4 *Bellcore Special Report, A Method and Apparatus for Detecting a Dual Tone Signal in the Presence of Speech SR TSV 002578 Issue 1 (1993).
5 *Bellcore Special Report, Customer Premises Equipment Compatibility Considerations for the Voiceband Data Transmission Interface SR TSV 002476 Issue 1 (1992).
6 *The Analog Display Service Interface by Barry Schwartz; IEEE Communication Magazine, Apr. 1993.
Referenced by
Citing PatentFiling datePublication dateApplicantTitle
US5926542 *Nov 19, 1997Jul 20, 1999Huang; Wen-LiangTelephone circuit capable of inhibiting noise of customer premises equipment alerting signal
US6145019 *Mar 2, 1998Nov 7, 2000Hewlett-Packard CompanyUnconfigured device that automatically configures itself as the primary device if no other unconfigured device is present
US6192116 *Aug 31, 1998Feb 20, 2001Lucent Technologies Inc.System and method for generating CID/CIDCW information with a user inputted message
US6295347 *Apr 30, 1999Sep 25, 2001Fanstel Systems, LlcApparatus and method for subscriber loop powered calling identity delivery on call waiting
US6295348 *Nov 14, 1997Sep 25, 2001Nortel Networks LimitedMethod of arbitrating type II/type III CPE's during SCWID
US6349345Jan 29, 1999Feb 19, 2002Hewlett-Packard CompanyAutoconfigurable device that provisionally configures itself as the primary or secondary peripheral device depending on if another peripheral device is present
US6460093Sep 12, 1997Oct 1, 2002Hewlett-Packard CompanyAutomatic configuration of primary and secondary peripheral devices for a computer
US7274781 *Oct 30, 2003Sep 25, 2007International Business Machines CorporationMethod and system for enhancement of caller identification
Classifications
U.S. Classification379/177, 379/183, 379/171
International ClassificationH04M3/428, H04M1/57, H04M1/723
Cooperative ClassificationH04M1/573, H04M3/428, H04M1/723
European ClassificationH04M1/57M, H04M3/428, H04M1/723
Legal Events
DateCodeEventDescription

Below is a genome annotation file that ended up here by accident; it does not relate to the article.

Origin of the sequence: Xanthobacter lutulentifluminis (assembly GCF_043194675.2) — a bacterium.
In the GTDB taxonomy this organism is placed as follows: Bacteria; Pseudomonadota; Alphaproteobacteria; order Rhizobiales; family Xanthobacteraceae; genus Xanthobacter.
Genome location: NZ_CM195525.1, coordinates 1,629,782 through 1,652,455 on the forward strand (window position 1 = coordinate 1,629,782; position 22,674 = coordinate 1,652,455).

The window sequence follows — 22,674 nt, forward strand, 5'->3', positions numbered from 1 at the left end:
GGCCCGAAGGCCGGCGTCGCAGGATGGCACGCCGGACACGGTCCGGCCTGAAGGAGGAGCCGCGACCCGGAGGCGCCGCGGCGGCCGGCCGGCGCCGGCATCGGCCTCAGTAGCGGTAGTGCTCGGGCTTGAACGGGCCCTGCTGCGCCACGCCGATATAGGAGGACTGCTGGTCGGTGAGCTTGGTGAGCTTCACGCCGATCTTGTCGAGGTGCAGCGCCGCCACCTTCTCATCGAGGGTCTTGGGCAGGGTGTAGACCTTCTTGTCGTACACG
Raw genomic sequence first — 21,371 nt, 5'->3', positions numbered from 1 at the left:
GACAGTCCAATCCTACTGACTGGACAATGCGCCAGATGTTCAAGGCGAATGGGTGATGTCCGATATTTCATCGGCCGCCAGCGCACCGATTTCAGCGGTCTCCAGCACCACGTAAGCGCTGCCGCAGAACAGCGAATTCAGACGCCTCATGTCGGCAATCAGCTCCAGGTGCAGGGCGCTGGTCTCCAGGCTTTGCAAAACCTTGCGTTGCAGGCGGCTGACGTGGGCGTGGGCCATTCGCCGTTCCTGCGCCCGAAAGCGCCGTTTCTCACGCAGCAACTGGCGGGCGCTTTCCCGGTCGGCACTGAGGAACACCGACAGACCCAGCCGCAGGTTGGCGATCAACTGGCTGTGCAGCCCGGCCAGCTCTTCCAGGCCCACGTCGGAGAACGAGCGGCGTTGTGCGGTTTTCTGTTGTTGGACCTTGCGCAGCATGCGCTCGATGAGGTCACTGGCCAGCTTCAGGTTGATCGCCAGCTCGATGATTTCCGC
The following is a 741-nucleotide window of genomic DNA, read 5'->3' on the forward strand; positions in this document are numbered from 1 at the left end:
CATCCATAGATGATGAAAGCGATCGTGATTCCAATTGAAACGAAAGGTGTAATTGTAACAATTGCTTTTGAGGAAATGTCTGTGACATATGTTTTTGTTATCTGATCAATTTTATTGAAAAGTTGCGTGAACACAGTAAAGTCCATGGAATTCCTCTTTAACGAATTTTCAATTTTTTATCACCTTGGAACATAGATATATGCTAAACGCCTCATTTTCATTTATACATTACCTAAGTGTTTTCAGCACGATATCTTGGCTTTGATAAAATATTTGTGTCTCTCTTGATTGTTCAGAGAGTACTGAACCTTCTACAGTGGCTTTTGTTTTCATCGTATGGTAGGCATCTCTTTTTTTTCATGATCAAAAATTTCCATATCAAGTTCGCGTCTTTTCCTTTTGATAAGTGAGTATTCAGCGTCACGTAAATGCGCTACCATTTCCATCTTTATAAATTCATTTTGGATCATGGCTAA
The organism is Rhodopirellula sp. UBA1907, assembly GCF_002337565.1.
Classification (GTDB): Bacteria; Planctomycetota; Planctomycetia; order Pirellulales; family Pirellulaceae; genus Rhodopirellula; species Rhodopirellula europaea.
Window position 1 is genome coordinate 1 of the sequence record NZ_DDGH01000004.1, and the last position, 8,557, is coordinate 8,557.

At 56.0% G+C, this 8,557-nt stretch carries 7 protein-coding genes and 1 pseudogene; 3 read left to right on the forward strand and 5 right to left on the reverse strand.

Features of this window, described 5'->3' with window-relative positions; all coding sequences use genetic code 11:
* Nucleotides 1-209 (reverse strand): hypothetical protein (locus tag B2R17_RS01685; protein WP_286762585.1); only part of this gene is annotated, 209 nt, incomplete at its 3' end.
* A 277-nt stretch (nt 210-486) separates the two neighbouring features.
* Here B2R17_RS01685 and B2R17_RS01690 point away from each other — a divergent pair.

Sep 22, 2009FPAYFee payment
Year of fee payment: 12
Feb 26, 2007PRDPPatent reinstated due to the acceptance of a late maintenance fee
Effective date: 20070226
Oct 10, 2006ASAssignment
Owner name: DIES CELLULAR LLC, NEVADA
Free format text: ASSIGNMENT OF ASSIGNORS INTEREST;ASSIGNOR:CIDCO COMMUNICATIONS CORPORATION;REEL/FRAME:018367/0624
Effective date: 20060516
Jun 27, 2006SULPSurcharge for late payment
Jun 27, 2006FPAYFee payment
Year of fee payment: 8
Jun 27, 2006FPExpired due to failure to pay maintenance fee
Effective date: 20060428
Nov 16, 2005REMIMaintenance fee reminder mailed
Feb 6, 2002ASAssignment
Owner name: CIDCO COMMUNICATIONS CORPORATION, CALIFORNIA
Free format text: MERGER;ASSIGNOR:CIDCO COMMUNICATIONS, LLC;REEL/FRAME:012665/0839
Owner name: FOOTHILL CAPITAL CORPORATION, GEORGIA
Free format text: SECURITY AGREEMENT;ASSIGNOR:CIDCO COMMUNICATIONS CORPORATION;REEL/FRAME:012665/0826
Effective date: 20011231
Owner name: CIDCO COMMUNICATIONS CORPORATION 105 COCHRANE CIRC
Owner name: FOOTHILL CAPITAL CORPORATION NORTHPARK TOWN CENTER
Free format text: SECURITY AGREEMENT;ASSIGNOR:CIDCO COMMUNICATIONS CORPORATION /AR;REEL/FRAME:012665/0826
Free format text: MERGER;ASSIGNOR:CIDCO COMMUNICATIONS, LLC /AR;REEL/FRAME:012665/0839
Sep 25, 2001FPAYFee payment
Year of fee payment: 4
Apr 27, 2001ASAssignment
Owner name: CIDCO COMMUNICATIONS, LLC, CALIFORNIA
Free format text: ASSIGNMENT OF ASSIGNORS INTEREST;ASSIGNOR:CIDCO, INC.;REEL/FRAME:011783/0295
Effective date: 20001211
Owner name: FOOTHILL CAPITAL CORPORATION, GEORGIA
Free format text: SECURITY INTEREST;ASSIGNOR:CIDCO COMMUNICATIONS, LLC;REEL/FRAME:011796/0318
Effective date: 20010406
Owner name: CIDCO COMMUNICATIONS, LLC 105 COCHRANE CIRCLE MORG
Owner name: CIDCO COMMUNICATIONS, LLC 105 COCHRANE CIRCLEMORGA
Free format text: ASSIGNMENT OF ASSIGNORS INTEREST;ASSIGNOR:CIDCO, INC. /AR;REEL/FRAME:011783/0295
Owner name: FOOTHILL CAPITAL CORPORATION SUITE 1450, 1000 ABER
Free format text: SECURITY INTEREST;ASSIGNOR:CIDCO COMMUNICATIONS, LLC /AR;REEL/FRAME:011796/0318
Jul 6, 1999CCCertificate of correction
Apr 28, 1995ASAssignment
Owner name: CIDCO INCORPORATED, CALIFORNIA
Free format text: ASSIGNMENT OF ASSIGNORS INTEREST;ASSIGNOR:ANGLIKOWSKI, RON;REEL/FRAME:007579/0253
Effective date: 19950428